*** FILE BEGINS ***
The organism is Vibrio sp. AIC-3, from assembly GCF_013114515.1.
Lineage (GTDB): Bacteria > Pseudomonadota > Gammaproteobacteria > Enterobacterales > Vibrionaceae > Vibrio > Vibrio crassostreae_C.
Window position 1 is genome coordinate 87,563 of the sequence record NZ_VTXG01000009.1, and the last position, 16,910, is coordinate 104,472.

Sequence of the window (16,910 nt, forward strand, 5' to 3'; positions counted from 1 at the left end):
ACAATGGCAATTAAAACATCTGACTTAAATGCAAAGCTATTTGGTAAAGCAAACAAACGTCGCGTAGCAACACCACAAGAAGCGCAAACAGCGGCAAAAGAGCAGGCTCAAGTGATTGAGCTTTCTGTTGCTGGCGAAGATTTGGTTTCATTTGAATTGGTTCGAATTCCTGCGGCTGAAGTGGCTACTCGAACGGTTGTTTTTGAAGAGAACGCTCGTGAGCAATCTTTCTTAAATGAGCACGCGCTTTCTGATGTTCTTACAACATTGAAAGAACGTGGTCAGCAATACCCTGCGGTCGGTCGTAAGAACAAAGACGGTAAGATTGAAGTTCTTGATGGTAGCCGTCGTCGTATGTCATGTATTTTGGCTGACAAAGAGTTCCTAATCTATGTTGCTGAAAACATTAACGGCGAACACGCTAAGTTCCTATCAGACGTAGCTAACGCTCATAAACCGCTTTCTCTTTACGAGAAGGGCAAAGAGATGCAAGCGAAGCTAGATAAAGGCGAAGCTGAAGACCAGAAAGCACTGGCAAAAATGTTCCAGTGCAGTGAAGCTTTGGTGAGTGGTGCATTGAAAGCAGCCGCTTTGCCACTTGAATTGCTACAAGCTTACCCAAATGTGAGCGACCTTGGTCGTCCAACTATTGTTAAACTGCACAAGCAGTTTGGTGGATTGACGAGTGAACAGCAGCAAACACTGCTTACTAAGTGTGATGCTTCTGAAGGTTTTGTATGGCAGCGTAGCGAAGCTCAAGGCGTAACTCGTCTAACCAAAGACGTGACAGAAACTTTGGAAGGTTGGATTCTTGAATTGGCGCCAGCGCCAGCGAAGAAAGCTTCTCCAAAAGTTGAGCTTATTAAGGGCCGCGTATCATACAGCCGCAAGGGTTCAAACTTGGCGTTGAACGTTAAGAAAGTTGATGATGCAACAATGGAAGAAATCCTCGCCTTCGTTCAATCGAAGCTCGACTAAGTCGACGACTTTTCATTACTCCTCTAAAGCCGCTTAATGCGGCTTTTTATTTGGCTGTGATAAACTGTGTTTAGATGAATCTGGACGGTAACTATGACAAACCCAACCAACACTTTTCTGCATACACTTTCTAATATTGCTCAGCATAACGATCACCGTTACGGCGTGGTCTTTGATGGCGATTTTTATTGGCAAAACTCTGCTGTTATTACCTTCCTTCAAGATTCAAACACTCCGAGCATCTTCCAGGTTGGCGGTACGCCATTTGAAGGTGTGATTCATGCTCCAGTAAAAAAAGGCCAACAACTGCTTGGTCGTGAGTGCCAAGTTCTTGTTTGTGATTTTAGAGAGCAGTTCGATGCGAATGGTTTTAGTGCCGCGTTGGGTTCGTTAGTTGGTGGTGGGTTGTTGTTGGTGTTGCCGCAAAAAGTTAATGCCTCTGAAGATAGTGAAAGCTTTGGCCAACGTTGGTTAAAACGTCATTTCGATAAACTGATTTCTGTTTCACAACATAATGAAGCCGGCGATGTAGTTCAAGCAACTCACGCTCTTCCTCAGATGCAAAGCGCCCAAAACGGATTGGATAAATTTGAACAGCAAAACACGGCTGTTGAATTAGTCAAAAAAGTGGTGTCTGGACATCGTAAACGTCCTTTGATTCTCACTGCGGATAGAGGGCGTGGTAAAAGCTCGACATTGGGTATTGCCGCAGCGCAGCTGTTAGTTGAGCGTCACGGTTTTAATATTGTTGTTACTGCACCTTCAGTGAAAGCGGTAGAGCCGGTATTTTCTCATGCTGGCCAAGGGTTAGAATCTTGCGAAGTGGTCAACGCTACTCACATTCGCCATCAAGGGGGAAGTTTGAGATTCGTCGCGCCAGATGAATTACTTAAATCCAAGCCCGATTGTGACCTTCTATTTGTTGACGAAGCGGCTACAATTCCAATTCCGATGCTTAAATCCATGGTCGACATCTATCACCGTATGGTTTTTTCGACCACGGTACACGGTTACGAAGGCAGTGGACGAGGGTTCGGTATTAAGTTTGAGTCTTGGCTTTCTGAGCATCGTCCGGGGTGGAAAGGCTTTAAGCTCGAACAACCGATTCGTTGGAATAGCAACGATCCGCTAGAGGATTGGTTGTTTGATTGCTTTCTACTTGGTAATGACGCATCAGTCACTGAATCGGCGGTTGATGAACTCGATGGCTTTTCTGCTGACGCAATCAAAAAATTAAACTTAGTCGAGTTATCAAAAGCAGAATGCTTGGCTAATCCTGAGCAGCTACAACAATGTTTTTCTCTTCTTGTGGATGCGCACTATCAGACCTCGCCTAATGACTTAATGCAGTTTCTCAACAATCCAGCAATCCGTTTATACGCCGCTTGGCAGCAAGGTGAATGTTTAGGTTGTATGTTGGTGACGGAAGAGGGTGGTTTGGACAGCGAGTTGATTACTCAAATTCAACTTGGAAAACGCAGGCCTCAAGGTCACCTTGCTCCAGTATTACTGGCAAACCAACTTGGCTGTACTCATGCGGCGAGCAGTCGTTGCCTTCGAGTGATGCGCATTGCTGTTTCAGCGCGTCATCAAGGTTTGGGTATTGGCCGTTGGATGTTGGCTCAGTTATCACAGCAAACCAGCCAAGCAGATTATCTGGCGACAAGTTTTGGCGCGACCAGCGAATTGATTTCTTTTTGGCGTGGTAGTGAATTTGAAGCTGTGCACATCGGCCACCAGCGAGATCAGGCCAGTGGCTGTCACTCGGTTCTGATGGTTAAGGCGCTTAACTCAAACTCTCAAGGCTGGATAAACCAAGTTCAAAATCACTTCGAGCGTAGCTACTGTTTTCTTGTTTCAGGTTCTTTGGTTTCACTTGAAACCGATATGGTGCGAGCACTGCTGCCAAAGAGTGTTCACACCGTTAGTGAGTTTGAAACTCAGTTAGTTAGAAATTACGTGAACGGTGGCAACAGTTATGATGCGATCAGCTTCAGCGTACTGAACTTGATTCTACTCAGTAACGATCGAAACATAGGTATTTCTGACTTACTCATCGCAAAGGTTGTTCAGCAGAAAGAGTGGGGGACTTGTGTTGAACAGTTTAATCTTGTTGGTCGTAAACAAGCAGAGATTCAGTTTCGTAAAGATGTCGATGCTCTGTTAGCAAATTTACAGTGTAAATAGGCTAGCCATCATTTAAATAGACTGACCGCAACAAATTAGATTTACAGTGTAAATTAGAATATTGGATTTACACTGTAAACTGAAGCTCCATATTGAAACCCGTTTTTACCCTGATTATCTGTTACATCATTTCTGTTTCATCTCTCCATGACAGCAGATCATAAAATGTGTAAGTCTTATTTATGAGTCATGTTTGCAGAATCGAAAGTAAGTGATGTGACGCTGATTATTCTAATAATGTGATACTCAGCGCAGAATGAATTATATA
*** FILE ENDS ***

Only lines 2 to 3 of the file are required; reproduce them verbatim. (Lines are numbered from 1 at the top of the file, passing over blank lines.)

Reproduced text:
Lineage (GTDB): Bacteria > Pseudomonadota > Gammaproteobacteria > Enterobacterales > Vibrionaceae > Vibrio > Vibrio crassostreae_C.
Window position 1 is genome coordinate 87,563 of the sequence record NZ_VTXG01000009.1, and the last position, 16,910, is coordinate 104,472.